This snippet appears in Chapter 6. But, if you like, you can read all of Chapter 1 here.

 

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The Museum of Broken Relationships

I was fascinated to read an article about the Museum of Broken Relationships, which houses “artifacts from failed unions, most of them mundane under ordinary circumstances. A single stiletto heel. A wine opener. A worn old Snoopy doll. But when isolated in a glass case or hanging on a white wall and accompanied by a caption, the objects become imbued with heartache or regret. Or freedom.” As an avid museum-goer, I’d love to visit.

A photograph taken at the Museum of Broken Relationships: visitors looking at a display of "brokenship" artifacts.

via the Museum of Broken Relationships

Of course, one of the great joys in my profession is to ensure that no matter what obstacles my protagonists encounter, all will end well. Hmmmm. Maybe they should stock some romance novels in the gift shop . . . ?

More about the “brokenships” museum here.

 

 

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Word of the day: Maelstrom

Here’s a fantastic word for a romance writer, as our work is imbued with emotions of all kinds, and often very strong ones.Infographic: "Maelstrom": a word-of-the-day from Merriam-Webster.

In fact, I used it in You May Kiss the BrideMy hero, Gabriel Penhallow, who has previously taken great pride in his cool sangfroid, has just had a public — and widely observed — altercation on a busy street in Bath, during which he effectively rips to shreds the character of a man whose carriage has nearly run over my heroine Livia:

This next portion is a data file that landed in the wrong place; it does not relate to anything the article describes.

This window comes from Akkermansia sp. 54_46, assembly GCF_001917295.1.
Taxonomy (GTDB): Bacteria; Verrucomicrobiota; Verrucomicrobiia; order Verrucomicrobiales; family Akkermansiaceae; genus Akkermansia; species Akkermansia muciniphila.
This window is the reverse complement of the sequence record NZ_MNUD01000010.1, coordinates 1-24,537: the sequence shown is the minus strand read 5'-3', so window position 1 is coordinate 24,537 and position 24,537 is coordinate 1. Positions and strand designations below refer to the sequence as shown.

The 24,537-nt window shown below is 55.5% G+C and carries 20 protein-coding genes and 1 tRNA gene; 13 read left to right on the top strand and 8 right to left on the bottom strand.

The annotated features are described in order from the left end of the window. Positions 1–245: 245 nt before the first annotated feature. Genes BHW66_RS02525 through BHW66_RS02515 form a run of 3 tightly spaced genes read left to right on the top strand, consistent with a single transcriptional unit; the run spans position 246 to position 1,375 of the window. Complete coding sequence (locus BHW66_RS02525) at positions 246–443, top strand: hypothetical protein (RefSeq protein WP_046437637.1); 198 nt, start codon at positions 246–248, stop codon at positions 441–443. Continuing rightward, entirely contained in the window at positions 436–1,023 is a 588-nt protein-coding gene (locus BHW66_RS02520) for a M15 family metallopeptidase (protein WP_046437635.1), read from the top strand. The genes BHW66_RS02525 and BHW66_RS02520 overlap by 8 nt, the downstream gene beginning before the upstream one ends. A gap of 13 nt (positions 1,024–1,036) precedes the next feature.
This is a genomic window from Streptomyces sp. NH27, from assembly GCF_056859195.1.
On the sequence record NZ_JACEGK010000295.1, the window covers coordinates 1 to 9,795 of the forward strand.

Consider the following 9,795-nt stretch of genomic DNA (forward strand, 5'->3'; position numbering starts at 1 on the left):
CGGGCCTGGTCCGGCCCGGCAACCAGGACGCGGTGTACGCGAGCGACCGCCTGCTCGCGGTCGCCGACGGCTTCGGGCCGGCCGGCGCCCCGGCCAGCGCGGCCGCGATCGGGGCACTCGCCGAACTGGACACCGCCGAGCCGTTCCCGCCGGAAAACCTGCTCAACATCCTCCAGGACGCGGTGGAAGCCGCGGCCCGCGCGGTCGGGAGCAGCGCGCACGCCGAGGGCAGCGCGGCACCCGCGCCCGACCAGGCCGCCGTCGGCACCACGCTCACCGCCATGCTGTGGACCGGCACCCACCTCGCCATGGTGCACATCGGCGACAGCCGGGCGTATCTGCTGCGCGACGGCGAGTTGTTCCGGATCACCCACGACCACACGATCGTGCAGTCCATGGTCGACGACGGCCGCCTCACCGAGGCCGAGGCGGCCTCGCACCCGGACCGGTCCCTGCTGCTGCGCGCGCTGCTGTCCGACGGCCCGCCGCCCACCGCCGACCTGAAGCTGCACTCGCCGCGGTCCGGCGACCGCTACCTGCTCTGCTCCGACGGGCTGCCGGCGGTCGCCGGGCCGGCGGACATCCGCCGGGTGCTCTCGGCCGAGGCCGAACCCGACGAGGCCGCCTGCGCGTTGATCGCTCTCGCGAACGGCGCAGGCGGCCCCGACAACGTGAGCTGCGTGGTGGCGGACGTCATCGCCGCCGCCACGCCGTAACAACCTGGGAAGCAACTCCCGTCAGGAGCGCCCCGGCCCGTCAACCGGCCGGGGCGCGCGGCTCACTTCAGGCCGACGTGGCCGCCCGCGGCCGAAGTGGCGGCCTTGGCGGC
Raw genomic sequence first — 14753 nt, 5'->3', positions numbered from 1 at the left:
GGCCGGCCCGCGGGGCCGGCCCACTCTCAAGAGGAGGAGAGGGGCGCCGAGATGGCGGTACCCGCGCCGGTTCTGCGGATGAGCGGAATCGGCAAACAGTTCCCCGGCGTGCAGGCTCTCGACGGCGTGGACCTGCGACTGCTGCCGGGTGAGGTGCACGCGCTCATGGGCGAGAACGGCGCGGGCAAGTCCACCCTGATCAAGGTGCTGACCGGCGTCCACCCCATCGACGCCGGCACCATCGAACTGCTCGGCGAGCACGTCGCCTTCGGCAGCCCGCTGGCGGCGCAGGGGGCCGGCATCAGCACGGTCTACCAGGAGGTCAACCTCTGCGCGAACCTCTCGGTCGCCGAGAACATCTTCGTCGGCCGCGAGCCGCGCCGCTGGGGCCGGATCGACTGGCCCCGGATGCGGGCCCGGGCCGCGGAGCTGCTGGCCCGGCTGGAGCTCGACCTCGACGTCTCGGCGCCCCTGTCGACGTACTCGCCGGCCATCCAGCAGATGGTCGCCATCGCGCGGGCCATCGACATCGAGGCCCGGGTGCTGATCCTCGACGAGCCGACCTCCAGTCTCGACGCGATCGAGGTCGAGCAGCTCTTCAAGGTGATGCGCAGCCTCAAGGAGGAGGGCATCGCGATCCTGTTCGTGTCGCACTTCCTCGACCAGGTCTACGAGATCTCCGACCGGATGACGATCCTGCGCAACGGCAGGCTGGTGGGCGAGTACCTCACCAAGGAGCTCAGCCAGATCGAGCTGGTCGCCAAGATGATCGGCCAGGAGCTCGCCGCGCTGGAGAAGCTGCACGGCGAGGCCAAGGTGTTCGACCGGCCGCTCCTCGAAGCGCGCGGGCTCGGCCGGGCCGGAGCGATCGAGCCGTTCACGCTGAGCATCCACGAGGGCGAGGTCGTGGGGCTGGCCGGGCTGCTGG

So much for his vaunted self-control, he thought bitterly. The last time he’d allowed himself to give way to such a violent maelstrom of emotions, he’d ended up kissing a saucy, tempting girl in a garden and within the hour been engaged to her. And here she’d done it once more.

This snippet is from Chapter 9, but you if you like, you can read Chapter 1 here.

 

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It was a dark and stormy night . . .

Although I don’t write gothic romance, I’ve certainly read it, and I adore this evocative image. Are these steps ones you’d want to go up . . . or hastily down, and away?

Gothic-style illustration of an old manor house by Wildred Jenkins; via Helen Warlow on Twitter

Illustration by Wildred Jenkins; via Helen Warlow on Twitter